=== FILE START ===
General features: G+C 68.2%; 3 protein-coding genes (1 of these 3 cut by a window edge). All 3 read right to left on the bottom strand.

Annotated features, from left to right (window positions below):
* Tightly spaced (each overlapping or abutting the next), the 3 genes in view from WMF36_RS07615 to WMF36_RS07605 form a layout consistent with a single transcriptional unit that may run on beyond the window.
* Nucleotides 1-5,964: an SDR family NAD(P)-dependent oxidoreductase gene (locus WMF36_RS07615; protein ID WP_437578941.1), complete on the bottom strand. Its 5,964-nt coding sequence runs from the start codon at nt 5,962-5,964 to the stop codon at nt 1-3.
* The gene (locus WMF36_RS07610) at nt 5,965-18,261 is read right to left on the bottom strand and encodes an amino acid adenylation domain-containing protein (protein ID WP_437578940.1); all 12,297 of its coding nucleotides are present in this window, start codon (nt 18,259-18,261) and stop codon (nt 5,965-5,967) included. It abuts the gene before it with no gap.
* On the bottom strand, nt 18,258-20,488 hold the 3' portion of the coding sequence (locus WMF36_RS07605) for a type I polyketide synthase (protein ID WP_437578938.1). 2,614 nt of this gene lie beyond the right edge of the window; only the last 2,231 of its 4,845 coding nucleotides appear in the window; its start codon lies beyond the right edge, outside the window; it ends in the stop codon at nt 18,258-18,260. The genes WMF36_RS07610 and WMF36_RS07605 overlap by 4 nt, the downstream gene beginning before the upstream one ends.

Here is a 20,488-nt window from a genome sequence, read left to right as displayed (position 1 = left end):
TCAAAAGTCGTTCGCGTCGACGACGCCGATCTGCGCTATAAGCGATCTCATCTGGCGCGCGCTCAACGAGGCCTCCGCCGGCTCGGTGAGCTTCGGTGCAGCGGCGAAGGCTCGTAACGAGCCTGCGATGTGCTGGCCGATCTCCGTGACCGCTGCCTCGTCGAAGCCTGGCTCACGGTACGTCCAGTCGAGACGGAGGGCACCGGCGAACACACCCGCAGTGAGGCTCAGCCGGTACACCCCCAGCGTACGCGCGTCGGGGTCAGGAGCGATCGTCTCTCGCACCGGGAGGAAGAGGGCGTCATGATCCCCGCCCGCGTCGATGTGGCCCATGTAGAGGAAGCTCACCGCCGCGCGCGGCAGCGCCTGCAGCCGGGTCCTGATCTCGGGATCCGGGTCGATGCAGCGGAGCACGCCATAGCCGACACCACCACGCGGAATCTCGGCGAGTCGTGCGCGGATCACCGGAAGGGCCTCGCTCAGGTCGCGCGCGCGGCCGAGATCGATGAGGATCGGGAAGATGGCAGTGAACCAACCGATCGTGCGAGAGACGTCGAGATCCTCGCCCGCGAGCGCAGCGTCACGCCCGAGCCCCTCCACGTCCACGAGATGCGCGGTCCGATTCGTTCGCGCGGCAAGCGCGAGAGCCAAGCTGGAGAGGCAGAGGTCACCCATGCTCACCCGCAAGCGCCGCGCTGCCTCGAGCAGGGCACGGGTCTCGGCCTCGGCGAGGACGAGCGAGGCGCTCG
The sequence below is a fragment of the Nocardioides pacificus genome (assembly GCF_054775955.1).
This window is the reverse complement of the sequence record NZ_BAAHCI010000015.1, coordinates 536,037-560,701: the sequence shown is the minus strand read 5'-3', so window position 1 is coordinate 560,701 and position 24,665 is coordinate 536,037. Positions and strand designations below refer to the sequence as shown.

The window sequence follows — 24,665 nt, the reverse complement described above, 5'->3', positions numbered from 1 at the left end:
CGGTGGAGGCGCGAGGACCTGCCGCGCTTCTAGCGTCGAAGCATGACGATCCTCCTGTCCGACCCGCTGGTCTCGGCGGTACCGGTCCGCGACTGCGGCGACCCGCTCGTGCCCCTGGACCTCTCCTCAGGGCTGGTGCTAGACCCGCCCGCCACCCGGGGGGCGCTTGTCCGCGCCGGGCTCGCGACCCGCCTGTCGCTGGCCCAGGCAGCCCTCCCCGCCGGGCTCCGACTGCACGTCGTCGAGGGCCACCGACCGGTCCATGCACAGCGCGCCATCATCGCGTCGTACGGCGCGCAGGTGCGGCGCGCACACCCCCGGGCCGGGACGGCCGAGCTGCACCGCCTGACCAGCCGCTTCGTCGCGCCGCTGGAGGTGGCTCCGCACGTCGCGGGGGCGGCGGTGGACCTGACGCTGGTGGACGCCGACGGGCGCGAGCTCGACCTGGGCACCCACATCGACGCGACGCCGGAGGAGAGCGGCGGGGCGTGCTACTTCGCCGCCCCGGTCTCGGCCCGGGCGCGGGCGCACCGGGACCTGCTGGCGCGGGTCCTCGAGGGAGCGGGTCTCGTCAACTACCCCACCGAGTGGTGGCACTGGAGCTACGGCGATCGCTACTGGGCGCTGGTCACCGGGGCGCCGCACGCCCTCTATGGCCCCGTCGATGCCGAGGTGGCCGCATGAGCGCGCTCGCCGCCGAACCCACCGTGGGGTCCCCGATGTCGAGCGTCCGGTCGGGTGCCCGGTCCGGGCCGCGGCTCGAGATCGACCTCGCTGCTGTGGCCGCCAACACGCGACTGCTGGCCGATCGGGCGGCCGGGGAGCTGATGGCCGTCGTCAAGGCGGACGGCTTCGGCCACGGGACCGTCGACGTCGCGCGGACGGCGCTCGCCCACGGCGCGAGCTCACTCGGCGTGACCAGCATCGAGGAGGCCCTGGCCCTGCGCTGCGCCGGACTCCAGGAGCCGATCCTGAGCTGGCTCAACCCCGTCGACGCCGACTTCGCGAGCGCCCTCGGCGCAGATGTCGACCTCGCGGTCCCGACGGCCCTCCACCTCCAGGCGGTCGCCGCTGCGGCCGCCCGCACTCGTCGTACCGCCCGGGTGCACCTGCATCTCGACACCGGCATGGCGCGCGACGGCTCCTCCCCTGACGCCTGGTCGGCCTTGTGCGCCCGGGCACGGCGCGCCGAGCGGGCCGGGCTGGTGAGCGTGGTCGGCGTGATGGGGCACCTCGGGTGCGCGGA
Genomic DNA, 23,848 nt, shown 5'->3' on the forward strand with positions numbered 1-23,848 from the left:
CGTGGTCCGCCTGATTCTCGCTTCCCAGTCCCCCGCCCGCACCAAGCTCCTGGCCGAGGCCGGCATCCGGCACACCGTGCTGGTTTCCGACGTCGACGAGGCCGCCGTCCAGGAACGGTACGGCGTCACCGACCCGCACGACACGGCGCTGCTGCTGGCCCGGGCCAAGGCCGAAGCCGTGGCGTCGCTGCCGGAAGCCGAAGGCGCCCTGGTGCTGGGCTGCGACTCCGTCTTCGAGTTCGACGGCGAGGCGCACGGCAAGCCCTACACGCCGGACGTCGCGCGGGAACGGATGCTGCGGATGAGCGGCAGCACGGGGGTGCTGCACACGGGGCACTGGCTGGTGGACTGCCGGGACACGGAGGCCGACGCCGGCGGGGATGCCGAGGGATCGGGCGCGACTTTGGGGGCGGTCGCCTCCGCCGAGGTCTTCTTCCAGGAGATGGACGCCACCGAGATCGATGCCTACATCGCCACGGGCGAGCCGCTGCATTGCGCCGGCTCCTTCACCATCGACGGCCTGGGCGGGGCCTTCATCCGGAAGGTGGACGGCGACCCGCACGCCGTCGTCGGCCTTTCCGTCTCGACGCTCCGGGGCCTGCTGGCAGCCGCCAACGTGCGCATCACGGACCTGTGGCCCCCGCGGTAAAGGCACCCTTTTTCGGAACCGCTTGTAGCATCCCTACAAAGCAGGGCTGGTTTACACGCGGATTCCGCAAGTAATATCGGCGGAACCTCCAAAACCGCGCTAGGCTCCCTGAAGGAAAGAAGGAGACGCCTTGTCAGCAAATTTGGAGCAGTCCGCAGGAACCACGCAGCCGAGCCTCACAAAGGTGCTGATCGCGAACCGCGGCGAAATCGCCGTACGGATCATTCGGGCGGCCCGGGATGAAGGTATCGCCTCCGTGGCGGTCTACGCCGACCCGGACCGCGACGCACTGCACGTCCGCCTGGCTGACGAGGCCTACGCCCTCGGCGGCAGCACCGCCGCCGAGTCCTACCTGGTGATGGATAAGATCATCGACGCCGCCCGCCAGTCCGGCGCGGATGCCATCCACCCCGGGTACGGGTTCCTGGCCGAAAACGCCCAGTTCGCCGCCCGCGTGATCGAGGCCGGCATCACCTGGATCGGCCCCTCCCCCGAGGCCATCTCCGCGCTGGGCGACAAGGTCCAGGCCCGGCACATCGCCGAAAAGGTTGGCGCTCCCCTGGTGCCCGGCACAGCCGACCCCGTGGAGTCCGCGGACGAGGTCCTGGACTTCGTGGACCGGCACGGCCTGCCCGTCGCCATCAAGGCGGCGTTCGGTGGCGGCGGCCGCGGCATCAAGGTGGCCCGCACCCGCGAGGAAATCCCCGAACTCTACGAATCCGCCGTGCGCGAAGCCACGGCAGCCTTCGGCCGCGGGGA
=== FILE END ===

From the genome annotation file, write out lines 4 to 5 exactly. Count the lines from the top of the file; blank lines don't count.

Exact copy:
* Nucleotides 1-5,964: an SDR family NAD(P)-dependent oxidoreductase gene (locus WMF36_RS07615; protein ID WP_437578941.1), complete on the bottom strand. Its 5,964-nt coding sequence runs from the start codon at nt 5,962-5,964 to the stop codon at nt 1-3.
* The gene (locus WMF36_RS07610) at nt 5,965-18,261 is read right to left on the bottom strand and encodes an amino acid adenylation domain-containing protein (protein ID WP_437578940.1); all 12,297 of its coding nucleotides are present in this window, start codon (nt 18,259-18,261) and stop codon (nt 5,965-5,967) included. It abuts the gene before it with no gap.